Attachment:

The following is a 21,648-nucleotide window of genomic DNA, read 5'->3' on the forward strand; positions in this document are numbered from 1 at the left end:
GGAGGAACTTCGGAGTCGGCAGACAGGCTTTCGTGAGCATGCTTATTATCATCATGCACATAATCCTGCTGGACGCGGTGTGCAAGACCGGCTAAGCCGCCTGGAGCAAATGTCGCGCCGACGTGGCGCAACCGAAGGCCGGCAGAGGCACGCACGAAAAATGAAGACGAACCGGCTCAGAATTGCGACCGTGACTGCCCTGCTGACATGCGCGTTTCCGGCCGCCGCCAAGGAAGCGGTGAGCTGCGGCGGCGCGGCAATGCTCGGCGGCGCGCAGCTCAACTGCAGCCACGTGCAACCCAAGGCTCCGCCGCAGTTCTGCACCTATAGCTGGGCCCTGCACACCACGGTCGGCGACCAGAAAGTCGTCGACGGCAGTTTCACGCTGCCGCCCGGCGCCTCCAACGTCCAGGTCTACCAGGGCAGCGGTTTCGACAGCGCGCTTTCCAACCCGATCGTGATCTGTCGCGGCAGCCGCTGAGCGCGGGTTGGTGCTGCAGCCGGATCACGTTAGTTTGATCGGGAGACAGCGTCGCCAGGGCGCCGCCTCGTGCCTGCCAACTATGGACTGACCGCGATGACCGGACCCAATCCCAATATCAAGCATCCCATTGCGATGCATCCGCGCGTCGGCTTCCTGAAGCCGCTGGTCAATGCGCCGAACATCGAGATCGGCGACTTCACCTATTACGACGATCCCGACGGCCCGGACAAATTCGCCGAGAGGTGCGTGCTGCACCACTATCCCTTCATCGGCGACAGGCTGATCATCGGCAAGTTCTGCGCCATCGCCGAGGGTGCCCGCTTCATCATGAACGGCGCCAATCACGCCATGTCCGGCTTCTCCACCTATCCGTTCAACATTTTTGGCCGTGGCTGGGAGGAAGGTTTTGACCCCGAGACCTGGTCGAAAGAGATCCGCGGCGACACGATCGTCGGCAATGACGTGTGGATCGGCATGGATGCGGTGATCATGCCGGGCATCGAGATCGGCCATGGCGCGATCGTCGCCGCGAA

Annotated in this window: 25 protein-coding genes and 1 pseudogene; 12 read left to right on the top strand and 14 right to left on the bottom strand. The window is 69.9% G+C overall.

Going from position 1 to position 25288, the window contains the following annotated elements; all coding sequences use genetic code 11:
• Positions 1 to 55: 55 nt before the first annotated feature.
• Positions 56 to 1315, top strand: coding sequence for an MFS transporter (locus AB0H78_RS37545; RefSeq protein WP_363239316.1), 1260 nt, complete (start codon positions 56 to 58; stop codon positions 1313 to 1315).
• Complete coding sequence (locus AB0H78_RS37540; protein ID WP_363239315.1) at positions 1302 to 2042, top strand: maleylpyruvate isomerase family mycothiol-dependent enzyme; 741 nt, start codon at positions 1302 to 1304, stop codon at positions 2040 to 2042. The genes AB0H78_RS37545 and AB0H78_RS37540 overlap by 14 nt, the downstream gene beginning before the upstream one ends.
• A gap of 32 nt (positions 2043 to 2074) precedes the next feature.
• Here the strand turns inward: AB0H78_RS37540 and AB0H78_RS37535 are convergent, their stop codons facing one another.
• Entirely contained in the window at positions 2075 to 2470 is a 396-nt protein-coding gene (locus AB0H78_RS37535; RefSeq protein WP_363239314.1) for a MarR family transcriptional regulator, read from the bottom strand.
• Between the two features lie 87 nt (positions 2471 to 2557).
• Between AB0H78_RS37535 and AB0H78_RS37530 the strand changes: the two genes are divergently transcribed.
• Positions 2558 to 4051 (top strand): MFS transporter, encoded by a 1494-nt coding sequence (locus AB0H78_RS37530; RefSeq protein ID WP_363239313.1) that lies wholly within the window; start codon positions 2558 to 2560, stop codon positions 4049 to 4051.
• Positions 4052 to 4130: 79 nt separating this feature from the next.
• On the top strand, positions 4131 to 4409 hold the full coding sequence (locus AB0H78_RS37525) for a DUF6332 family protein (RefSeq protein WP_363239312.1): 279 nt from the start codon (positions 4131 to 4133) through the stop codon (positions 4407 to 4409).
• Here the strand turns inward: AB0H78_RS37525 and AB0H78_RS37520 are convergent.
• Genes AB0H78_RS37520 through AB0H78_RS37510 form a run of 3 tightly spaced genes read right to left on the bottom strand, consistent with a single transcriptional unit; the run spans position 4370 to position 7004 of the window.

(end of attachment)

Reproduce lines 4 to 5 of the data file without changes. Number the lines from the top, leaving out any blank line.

Going from position 1 to position 25288, the window contains the following annotated elements; all coding sequences use genetic code 11:
• Positions 1 to 55: 55 nt before the first annotated feature.